We generated a proteomic MR score profile immediately after the procedure by using fresh biological samples of AF in a research setting. The MR score was generated using SELDI (surface-enhanced-laser-desorption-ionization) mass spectrometry. The methodology for generation of the MR score has been previously described. 22 Briefly, 5-µl of AF was placed on spots of duplicate H4 arrays (8-spot H4 array, Ciphergen Biosystems, Fremont, California). After 1-h of incubation the arrays were read in the ProteinChip Reader (Model PBS IIC) (Ciphergen Biosystems) using the ProteinChip Software 3.1.1. Peaks comprising the MR score were identified by their conspicuous aspect at or in proximity of their known respective masses: 3377.0 and 3448.1 Da (corresponding to defensin-2 and defensin-1, respectively) and at 10,443.8 and 10,834.5 Da (corresponding to calgranulins C and A, respectively). 22 The MR score ranges from 0 to 4, depending upon the presence or absence of each of the four protein biomarkers. 22 A categorical value of 1 is assigned if a biomarker peak is present and 0 if absent. We also stratified the study population based on the “severity” of inflammation (MR=0 “no” inflammation; MR=1–2 “minimal” inflammation; MR=3–4 “severe” inflammation).6 The protein chip assays were scored “blindly” by an investigator (IAB) unaware of the FHR-MP, or either clinical presentation or outcome.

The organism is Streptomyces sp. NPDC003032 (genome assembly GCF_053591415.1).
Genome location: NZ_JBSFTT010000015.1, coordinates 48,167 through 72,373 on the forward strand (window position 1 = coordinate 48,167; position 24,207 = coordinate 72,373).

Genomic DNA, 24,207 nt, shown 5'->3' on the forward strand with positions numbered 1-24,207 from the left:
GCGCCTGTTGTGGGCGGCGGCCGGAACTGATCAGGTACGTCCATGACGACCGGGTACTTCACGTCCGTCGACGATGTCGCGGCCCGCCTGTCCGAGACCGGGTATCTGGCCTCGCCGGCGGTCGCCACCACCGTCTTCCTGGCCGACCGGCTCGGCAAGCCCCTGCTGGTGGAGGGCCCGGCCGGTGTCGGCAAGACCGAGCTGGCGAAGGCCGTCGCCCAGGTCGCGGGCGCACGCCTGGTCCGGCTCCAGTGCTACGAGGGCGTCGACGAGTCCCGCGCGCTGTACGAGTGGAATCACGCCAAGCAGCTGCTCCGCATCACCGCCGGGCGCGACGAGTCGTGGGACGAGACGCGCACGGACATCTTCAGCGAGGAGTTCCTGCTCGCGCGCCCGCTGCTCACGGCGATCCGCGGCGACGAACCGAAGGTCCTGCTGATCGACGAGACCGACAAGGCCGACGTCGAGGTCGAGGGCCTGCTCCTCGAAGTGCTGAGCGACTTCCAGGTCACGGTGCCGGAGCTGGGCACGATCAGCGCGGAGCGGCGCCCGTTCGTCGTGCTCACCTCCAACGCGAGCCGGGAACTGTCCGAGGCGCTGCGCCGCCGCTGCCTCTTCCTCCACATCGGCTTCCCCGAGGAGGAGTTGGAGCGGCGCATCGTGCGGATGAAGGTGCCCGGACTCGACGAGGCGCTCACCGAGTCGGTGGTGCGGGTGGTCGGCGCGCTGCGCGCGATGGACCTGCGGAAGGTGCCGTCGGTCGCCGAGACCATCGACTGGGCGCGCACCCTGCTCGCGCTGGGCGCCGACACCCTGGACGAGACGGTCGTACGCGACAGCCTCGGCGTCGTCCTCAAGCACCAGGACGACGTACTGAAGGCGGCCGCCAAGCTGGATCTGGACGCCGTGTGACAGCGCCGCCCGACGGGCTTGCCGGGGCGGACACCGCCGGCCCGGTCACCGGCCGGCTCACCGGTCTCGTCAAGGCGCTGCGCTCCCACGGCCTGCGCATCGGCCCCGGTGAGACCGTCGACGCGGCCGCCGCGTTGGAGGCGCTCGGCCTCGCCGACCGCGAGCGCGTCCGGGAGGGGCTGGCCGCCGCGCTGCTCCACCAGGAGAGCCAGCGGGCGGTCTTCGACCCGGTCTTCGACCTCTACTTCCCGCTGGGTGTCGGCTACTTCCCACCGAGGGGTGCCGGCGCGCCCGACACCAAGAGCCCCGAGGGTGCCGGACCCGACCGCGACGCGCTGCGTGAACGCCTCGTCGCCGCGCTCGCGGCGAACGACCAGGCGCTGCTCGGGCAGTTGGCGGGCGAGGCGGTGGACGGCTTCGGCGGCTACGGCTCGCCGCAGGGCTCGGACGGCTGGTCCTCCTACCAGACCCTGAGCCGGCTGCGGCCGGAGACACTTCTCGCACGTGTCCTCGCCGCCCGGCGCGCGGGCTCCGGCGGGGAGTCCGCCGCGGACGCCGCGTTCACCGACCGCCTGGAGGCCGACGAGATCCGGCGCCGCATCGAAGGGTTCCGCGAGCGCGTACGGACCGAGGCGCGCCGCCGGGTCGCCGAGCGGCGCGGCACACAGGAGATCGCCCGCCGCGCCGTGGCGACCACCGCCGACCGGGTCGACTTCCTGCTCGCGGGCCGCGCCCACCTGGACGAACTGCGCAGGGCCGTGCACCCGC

We performed ELISAs for human IL-6 (Pierce-Endogen, Rockford, IL) and MMP-8 (R&D Systems, Minneapolis, MN) in duplicate according to the manufacturers’ instructions by investigators unaware of sample origin. The minimal detectable concentration for interleukin −6 (IL-6) was 1 pg/mL and less than 0.02 ng/mL for matrix metalloprotease-8 (MMP-8). The inter- and intra-assay coefficients of variation were <10% for IL-6 and <6% for MMP-8, respectively. An AF concentration above 11.4-ng/mL for IL-6 and 23-ng/mL for MMP-8 were considered indicative of intra-amniotic inflammation/infection. 23,24
We had tissue sections available for histological analysis in 81/87 of the women who also provided AF samples. Sections were read by a perinatal pathologist (EZ), unaware of the results of the FHR-MP, proteomic profiling of the AF or the neonatal hematological indices and sepsis categorization. From each placenta, sections of chorionic plate, extraplacental membranes and umbilical cord were examined systematically for inflammation. Three histological stages of acute chorioamnionitis were evaluated in the chorionic plate 25 (stage I: subchorionic intervillositis, stage II: chorionic inflammation, and stage III: full thickness inflammation of both chorion and amnion), complemented by the histological grading system devised by Salafia et. al. which includes four grades of inflammation of the amnion, chorion-decidua, and umbilical cord. Funisitis was diagnosed when neutrophils infiltrated the umbilical vessels walls or Wharton’s jelly. Funisitis results were expressed using the histological grading system devised by Salafia et al. 12 as: Grade 0: no neutrophils observed; Grade 1: neutrophils within the inner third of the umbilical vein wall (umbilical phlebitis); Grade 2: neutrophils within the inner third of at least two umbilical vessels walls; Grade 3: neutrophils in the perivascular Wharton jelly or Grade 4: panvasculitis and funisitis extending deep into the Wharton jelly.